It’s time to give it up, guys! You can’t resist the divine power of The Judds. Surrender to the glory. Before you know it, you’ll be bedazzling your denim jacket and be slut dropping down the front with the rest of us.
The loose string twang of the slide guitar and the dirty delta blues groove of ‘Give A Little Love’ encapsulates everything that makes The Judds sound so unique.
Wynonna delivers one of her all-time greatest vocal performances, channelling her inner Tina Turner and striking fear into the heart of any man who doesn’t take his time with her.
All she wants is a squeeze and a little kiss. Is that too much to ask, guys? What's the big rush?
Wynonna’s got hugging and kissing on her mind again in this haystack hopper from their River Of Time album.
Running through a roll call of historical lovers, from Adam and Eve and Sampson and Delilah to Napoleon “Bony” Bonaparte and Josephine, Wynonna refuses to have her spirits dampened by their messy endings.
Carl Perkins even pops up to pack the song with some rockabilly electric guitar licks, breaking “Judd Rule Number 3” - acoustic guitars only.
This mother-daughter mini-drama off Wynonna & Naomi gave the first big hint of just how fruitful their partnership was going to be.
Inspired by a line from a daytime soap opera, songwriter Kenny O'Dell - best known for writing ‘Behind Closed Doors’ for Charlie Rich – was keen to manage the duo at the time and wrote this song especially for them.
The song was all that would remain of that partnership. Naomi passed a homemade demo tape on to Brent Maher's daughter, who she was treating after a car accident at a hospital in Franklin, Tennessee, where Naomi was working as a nurse.
Maher’s daughter passed the tape along to her father and he stepped in as producer. The rest, as they say, was history.
The follow up to ‘Why Not Me’ was a joyous celebration of female friendship and Friday nights out with the girls, ironically written by a couple of guys on a night in.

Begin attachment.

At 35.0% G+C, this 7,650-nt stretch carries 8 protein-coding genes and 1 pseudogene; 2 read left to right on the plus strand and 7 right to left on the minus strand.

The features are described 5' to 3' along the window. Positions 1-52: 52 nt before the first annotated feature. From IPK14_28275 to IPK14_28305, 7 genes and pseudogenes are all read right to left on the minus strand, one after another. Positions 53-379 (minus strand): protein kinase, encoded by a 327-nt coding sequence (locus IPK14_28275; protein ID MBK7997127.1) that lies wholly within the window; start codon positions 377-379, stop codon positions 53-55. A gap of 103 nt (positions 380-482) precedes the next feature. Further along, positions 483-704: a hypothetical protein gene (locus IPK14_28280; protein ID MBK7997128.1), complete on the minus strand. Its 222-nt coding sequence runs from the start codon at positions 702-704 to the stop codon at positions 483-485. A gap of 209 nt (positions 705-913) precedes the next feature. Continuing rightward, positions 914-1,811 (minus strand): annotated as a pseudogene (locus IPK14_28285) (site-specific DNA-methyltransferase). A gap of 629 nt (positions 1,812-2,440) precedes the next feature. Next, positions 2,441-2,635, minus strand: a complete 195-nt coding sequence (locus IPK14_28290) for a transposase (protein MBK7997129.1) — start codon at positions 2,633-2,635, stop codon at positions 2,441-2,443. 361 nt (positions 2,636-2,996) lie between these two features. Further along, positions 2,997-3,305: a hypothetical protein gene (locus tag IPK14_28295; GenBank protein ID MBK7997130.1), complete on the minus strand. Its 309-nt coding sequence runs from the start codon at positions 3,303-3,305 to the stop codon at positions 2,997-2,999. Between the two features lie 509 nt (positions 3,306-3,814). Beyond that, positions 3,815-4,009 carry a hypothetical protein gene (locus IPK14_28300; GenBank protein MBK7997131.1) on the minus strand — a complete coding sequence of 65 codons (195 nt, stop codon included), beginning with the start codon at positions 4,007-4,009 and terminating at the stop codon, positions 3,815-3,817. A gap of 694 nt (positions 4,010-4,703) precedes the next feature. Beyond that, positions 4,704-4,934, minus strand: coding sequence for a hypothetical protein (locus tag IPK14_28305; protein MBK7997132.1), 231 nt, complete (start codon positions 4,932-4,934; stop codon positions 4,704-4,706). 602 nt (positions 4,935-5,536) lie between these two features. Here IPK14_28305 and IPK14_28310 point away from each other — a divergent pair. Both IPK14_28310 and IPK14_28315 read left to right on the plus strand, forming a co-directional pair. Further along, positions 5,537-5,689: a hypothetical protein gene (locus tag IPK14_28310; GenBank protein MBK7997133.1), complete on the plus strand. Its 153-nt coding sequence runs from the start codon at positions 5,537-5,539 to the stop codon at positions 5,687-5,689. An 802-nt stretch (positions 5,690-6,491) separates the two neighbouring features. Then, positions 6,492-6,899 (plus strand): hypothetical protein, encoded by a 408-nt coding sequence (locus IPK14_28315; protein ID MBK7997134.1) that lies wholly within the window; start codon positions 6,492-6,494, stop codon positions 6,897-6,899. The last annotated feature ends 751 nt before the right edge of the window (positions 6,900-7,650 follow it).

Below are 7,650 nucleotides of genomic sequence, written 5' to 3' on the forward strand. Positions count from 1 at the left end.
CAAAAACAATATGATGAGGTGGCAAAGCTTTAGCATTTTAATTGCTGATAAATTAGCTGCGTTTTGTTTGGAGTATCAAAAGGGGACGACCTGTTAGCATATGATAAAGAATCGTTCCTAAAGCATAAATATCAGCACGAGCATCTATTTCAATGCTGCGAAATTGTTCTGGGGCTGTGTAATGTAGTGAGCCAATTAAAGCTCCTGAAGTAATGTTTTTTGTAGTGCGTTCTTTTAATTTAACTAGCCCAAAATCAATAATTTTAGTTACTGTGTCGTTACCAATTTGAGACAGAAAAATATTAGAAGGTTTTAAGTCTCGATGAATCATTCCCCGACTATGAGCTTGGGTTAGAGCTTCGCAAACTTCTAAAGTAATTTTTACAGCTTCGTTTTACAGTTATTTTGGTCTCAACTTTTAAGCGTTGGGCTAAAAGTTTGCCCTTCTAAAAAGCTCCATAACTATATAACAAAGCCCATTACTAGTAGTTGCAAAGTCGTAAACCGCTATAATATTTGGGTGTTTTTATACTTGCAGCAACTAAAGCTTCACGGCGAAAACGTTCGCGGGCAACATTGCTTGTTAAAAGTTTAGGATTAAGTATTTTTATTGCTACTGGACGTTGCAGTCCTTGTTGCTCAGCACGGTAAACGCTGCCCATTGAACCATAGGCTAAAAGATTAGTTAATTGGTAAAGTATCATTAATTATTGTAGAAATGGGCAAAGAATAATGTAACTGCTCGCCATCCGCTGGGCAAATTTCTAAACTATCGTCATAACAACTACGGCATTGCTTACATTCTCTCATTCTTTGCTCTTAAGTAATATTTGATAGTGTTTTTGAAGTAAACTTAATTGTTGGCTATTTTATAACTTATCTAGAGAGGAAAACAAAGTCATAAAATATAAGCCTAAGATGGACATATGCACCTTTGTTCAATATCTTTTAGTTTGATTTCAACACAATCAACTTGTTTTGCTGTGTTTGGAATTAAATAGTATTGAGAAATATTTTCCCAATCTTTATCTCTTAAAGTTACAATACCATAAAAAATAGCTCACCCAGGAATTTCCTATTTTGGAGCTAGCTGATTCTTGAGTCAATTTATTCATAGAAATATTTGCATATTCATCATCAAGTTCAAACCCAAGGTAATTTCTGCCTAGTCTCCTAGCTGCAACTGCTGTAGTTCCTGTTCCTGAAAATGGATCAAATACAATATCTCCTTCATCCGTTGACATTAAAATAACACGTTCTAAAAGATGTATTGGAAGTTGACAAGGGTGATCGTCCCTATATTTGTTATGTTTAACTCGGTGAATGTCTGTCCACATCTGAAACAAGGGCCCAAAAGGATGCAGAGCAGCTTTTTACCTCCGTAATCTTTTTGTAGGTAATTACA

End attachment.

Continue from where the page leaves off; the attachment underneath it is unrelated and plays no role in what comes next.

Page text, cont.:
It was instantly relatable to The Judds’ female fans at their shows - becoming a hen party country classic for years to come - as the duo let their hair down and two-stepped their way around town after a long week at work.
"I've been very fortunate to write a couple rain songs," the songwriter Don Schiltz said about writing this song, alongside Nitty Gritty Dirt Band’s 'Stand A Little Rain’. “If you see a couple of clouds in the sky, you can almost flip through your radio dial and hear one of those songs. I always pray for rain - it helps with the airplay".
With its jumpy shuffle beat and simple, down-home porch swing perspective, ‘Rockin' With The Rhythm Of The Rain’ gave The Judds’ second album its title and became their seventh No.1 single.
By 1985, Wynonna and Naomi had had just about enough of this crazy world. With all its eroded family values and new-fangled fancy gadgets, they turned to a mythical Grandpa to take them away from it all for a while; telling them stories from the good old days.
Naomi had lost her own father – Wynonna’s grandfather - a year earlier, so the Jamie O’Hara penned song struck a particularly poignant chord with them both.
“The minute I heard it, I thought, This song just gets me”, recalled Naomi. “Gets me in the heart. Gets me in the gut. Gets me in the head”.
Written by the duo's producer Brent Maher with Harlan Howard and Sonny Throckmorton, one thing all three of them seem to agree on is that the title is rubbish.
"The only thing I know to do with songs like 'Why Not Me'”, Howard said, “is to put the title in there so often that people remember it. The weaker the title, the more you gotta hear it". So that’s exactly what they did; 22 times in total.
Wynonna desperately tries to get the attention of a guy who's been searching all over for love but hasn’t even looked her way yet, while Bobby Ogdin gave the song its backbeat by slapping the back of an acoustic guitar. But it's Don Potter’s slide guitar bend that made ‘Why Not Me’ an instant classic.